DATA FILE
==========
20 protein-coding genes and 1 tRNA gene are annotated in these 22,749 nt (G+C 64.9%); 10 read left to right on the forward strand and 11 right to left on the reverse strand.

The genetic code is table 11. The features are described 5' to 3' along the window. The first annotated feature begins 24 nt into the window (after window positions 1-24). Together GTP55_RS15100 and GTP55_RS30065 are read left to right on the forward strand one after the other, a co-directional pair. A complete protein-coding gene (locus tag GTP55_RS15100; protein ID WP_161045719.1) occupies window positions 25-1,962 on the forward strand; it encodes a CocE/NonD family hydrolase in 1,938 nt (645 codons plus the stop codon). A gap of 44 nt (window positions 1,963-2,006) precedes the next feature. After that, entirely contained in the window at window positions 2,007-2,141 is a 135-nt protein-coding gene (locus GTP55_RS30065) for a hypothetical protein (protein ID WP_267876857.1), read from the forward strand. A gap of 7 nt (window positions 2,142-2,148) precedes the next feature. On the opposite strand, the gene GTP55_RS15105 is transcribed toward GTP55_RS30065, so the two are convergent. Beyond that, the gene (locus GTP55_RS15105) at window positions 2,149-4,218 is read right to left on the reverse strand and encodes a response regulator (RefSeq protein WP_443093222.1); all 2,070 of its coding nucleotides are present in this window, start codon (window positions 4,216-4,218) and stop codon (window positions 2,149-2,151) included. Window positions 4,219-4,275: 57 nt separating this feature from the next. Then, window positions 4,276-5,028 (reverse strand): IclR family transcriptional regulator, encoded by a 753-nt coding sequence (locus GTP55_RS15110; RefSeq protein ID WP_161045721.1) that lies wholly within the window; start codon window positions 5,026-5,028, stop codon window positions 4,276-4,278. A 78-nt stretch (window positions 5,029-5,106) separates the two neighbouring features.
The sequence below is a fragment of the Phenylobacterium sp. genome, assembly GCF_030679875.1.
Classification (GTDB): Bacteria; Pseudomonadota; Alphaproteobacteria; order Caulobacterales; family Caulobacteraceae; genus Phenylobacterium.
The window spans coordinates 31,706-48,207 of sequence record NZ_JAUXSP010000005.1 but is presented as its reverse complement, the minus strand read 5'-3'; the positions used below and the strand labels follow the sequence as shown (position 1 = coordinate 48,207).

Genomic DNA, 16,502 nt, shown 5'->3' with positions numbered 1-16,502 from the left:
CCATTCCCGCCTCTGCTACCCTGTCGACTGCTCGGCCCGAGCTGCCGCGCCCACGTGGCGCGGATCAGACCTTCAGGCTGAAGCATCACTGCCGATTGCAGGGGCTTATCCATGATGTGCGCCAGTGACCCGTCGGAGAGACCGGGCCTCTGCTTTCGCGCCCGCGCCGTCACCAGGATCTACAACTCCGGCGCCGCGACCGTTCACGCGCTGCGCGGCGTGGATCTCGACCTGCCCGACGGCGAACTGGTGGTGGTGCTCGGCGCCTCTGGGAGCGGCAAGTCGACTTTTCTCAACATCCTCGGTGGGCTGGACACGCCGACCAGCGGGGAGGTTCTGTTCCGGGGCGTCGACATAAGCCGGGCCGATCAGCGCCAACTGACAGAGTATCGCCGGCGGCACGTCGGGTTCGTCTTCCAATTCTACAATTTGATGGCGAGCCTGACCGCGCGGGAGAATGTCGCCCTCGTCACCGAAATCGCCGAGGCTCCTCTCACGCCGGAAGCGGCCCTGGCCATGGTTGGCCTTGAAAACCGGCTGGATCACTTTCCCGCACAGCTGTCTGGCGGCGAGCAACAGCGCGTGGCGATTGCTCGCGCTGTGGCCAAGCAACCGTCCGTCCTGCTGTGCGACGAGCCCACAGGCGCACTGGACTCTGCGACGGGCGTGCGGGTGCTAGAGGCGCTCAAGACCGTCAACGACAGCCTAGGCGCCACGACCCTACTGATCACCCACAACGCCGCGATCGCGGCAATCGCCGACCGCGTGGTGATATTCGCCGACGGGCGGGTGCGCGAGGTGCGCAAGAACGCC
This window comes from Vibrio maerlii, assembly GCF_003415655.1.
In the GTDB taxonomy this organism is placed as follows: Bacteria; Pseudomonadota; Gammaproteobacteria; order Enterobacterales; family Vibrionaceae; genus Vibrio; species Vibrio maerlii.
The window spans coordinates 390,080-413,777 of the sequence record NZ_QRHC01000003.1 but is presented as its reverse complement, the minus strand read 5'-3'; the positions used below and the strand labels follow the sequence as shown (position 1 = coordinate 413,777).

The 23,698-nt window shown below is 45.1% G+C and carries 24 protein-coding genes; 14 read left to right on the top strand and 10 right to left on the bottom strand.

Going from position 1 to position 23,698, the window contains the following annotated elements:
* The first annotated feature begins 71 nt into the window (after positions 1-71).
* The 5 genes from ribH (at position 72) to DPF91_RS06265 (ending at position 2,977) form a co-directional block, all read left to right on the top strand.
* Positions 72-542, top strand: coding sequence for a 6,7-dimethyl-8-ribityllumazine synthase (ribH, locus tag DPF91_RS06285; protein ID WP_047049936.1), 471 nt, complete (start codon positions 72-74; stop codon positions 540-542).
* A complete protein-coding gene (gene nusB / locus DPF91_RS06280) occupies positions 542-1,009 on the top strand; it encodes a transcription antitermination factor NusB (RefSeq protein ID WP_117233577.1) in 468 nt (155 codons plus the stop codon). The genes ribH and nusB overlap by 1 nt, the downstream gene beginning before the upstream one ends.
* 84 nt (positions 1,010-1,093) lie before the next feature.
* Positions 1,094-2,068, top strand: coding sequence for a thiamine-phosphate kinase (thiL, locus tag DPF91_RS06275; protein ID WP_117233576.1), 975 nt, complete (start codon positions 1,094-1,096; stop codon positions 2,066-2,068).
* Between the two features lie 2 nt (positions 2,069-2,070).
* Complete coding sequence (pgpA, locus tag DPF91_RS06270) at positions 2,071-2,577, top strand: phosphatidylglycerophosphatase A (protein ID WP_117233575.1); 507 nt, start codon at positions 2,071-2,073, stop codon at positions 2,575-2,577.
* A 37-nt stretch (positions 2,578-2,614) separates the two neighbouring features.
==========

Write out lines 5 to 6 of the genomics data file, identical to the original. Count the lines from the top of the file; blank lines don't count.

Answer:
The window spans coordinates 31,706-48,207 of sequence record NZ_JAUXSP010000005.1 but is presented as its reverse complement, the minus strand read 5'-3'; the positions used below and the strand labels follow the sequence as shown (position 1 = coordinate 48,207).

Genomic DNA, 16,502 nt, shown 5'->3' with positions numbered 1-16,502 from the left: